The study had a qualitative, descriptive and explorative design, using a narrative approach of analysis. Data were analysed on several levels: extra-case level, case level, diary-entry level, and sub-entry level. The sample consisted of 25 patient diaries written by critical care nurses in 2007 for patients at a general ICU in Denmark.
The base narrative describes three stages: crisis, turning point, and normalisation. Each case includes parallel plots of nurse, patient and family, which converge during normalisation. Each diary is structured by: summary, daily entries and end note. Each diary entry is structured by: greeting, narrator status, patient status, family status/contextual cues and sign-off note.
Patient diaries acknowledge the patient experience and provide new insights into nursing performance. This study offers a framework for understanding ICU patient diaries, which may facilitate cross-unit comparisons and support future guideline development. The dual perspectives of patient diaries and the ambiguous ownership of the narratives may pave the way for insights to improve critical care nursing and ICU rehabilitation.
Hospitalization can significantly disrupt sleeping patterns. In consideration of the previous reports of insomnia and apparent widespread use of benzodiazepines and other hypnotics in hospitalized patients, we conducted a study to assess quality of sleep and hypnotic drug use in our acute care adult patient population. The primary objectives of this study were to assess sleep disturbance and its determinants including the use of drugs with sedating properties.
This single-centre prospective study involved an assessment of sleep quality for consenting patients admitted to the general medicine and family practice units of an acute care Canadian hospital. A validated Verran and Snyder-Halpern (VSH) Sleep Scale measuring sleep disturbance, sleep effectiveness, and sleep supplementation was completed daily by patients and scores were compared to population statistics. Patients were also asked to identify factors influencing sleep while in hospital, and sedating drug use prior to and during hospitalization was also assessed.
During the 70-day study period, 100 patients completed at least one sleep questionnaire. There was a relatively even distribution of males versus females, most patients were in their 8th decade of life, retired, and suffered from multiple chronic diseases. The median self-reported pre-admission sleep duration for participants was 8 hours and our review of PharmaNet profiles revealed that 35 (35%) patients had received a dispensed prescription for a hypnotic or antidepressant drug in the 3-month period prior to admission. Benzodiazepines were the most common sedating drugs prescribed. Over 300 sleep disturbance, effective and supplementation scores were completed. Sleep disturbance scores across all study days ranged 16-681, sleep effectiveness scores ranged 54-402, while sleep supplementation scores ranged between 0-358. Patients tended to have worse sleep scores as compared to healthy non-hospitalized US adults in all three scales. When compared to US non-hospitalized adults with insomnia, our patients demonstrated sleep disturbance and supplementation scores that were similar on Day 1, but lower (i.e. improved) on Day 3, while sleep effectiveness were higher (i.e. better) on both days. There was an association between sleep disturbance scores and the number of chronic diseases, the presence of pain, the use of bedtime tricyclic antidepressants, and the number of chronic diseases without pain. There was also an association between sleep effectiveness scores and the length of hospitalization, the in hospital use of bedtime sedatives and the presence of pain. Finally, an association was identified between sleep supplementation scores and the in hospital use of bedtime sedatives (tricyclic antidepressants and loxapine), and age. Twenty-nine (29%) patients received a prescription for a hypnotic drug while in hospital, with no evidence of pre-admission hypnotic use. The majority of these patients were prescribed zopiclone, lorazepam or another benzodiazepine.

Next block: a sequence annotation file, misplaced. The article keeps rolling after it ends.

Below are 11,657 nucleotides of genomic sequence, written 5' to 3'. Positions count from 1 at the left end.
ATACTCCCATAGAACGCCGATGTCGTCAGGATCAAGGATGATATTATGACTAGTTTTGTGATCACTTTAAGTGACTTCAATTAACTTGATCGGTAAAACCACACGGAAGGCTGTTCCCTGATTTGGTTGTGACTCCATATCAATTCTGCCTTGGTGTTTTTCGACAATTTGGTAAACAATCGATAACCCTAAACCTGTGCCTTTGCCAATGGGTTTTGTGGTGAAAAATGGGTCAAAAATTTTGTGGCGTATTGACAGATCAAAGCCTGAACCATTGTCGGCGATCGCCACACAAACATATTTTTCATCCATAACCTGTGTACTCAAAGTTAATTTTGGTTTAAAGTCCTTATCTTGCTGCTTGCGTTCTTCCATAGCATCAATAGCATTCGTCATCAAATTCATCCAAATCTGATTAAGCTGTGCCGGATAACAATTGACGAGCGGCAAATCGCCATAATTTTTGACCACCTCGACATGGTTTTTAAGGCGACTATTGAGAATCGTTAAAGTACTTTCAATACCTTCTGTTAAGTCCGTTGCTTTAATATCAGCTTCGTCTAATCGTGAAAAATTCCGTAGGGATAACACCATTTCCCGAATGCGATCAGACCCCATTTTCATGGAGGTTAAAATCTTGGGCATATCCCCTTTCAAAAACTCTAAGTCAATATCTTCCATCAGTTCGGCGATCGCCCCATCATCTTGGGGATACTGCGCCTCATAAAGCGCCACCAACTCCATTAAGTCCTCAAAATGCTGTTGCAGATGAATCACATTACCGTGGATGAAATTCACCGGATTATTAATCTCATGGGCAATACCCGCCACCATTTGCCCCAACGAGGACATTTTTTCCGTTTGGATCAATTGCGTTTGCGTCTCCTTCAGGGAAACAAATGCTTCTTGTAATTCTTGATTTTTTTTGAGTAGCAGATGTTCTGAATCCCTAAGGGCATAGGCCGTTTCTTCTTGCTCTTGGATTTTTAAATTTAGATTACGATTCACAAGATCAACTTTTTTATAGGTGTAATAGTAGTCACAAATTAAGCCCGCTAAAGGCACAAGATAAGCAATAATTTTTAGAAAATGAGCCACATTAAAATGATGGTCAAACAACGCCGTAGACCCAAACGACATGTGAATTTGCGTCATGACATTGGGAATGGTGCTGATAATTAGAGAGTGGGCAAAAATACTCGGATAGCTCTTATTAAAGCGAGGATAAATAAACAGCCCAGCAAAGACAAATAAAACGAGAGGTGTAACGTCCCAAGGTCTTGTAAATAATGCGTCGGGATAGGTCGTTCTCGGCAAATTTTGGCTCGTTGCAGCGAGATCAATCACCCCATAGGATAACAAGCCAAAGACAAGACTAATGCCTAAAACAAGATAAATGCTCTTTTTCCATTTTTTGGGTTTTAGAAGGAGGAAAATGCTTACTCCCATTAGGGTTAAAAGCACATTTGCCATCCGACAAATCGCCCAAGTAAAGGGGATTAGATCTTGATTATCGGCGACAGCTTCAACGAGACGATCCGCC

The results of this study reveal that quality of sleep is a problem that affects hospitalized adult medical service patients and a relatively high percentage of these patients are being prescribed a hypnotic prior to and during hospitalization.
Cites: Med Lett Drugs Ther. 2000 Aug 7;42(1084):71-210932303
The association of apathy with Alzheimer disease and other dementias and caregiver burden has been examined in a number of studies; however, less is known about its relationship with delirium and mortality. We aimed to investigate the prevalence, relationship with delirium and dementia, and prognostic value of apathy in an elderly and frail inpatient population.